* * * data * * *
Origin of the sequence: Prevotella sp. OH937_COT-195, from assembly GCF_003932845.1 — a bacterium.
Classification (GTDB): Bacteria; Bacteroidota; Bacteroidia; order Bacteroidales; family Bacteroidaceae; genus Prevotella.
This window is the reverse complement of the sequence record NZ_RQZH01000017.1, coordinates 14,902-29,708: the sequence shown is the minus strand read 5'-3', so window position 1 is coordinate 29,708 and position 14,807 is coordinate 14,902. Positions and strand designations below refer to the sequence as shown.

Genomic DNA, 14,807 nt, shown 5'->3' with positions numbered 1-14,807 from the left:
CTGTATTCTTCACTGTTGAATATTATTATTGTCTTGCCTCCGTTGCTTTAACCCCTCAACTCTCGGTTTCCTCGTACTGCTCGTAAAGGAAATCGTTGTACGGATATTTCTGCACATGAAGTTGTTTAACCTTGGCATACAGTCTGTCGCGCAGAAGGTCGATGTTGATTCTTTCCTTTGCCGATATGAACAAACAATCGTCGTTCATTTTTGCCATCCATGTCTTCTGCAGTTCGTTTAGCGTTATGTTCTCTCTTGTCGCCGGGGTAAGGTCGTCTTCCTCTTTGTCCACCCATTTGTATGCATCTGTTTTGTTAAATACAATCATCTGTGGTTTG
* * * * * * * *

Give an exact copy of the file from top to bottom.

Origin of the sequence: Prevotella sp. OH937_COT-195, from assembly GCF_003932845.1 — a bacterium.
Classification (GTDB): Bacteria; Bacteroidota; Bacteroidia; order Bacteroidales; family Bacteroidaceae; genus Prevotella.
This window is the reverse complement of the sequence record NZ_RQZH01000017.1, coordinates 14,902-29,708: the sequence shown is the minus strand read 5'-3', so window position 1 is coordinate 29,708 and position 14,807 is coordinate 14,902. Positions and strand designations below refer to the sequence as shown.

Genomic DNA, 14,807 nt, shown 5'->3' with positions numbered 1-14,807 from the left:
CTGTATTCTTCACTGTTGAATATTATTATTGTCTTGCCTCCGTTGCTTTAACCCCTCAACTCTCGGTTTCCTCGTACTGCTCGTAAAGGAAATCGTTGTACGGATATTTCTGCACATGAAGTTGTTTAACCTTGGCATACAGTCTGTCGCGCAGAAGGTCGATGTTGATTCTTTCCTTTGCCGATATGAACAAACAATCGTCGTTCATTTTTGCCATCCATGTCTTCTGCAGTTCGTTTAGCGTTATGTTCTCTCTTGTCGCCGGGGTAAGGTCGTCTTCCTCTTTGTCCACCCATTTGTATGCATCTGTTTTGTTAAATACAATCATCTGTGGTTTG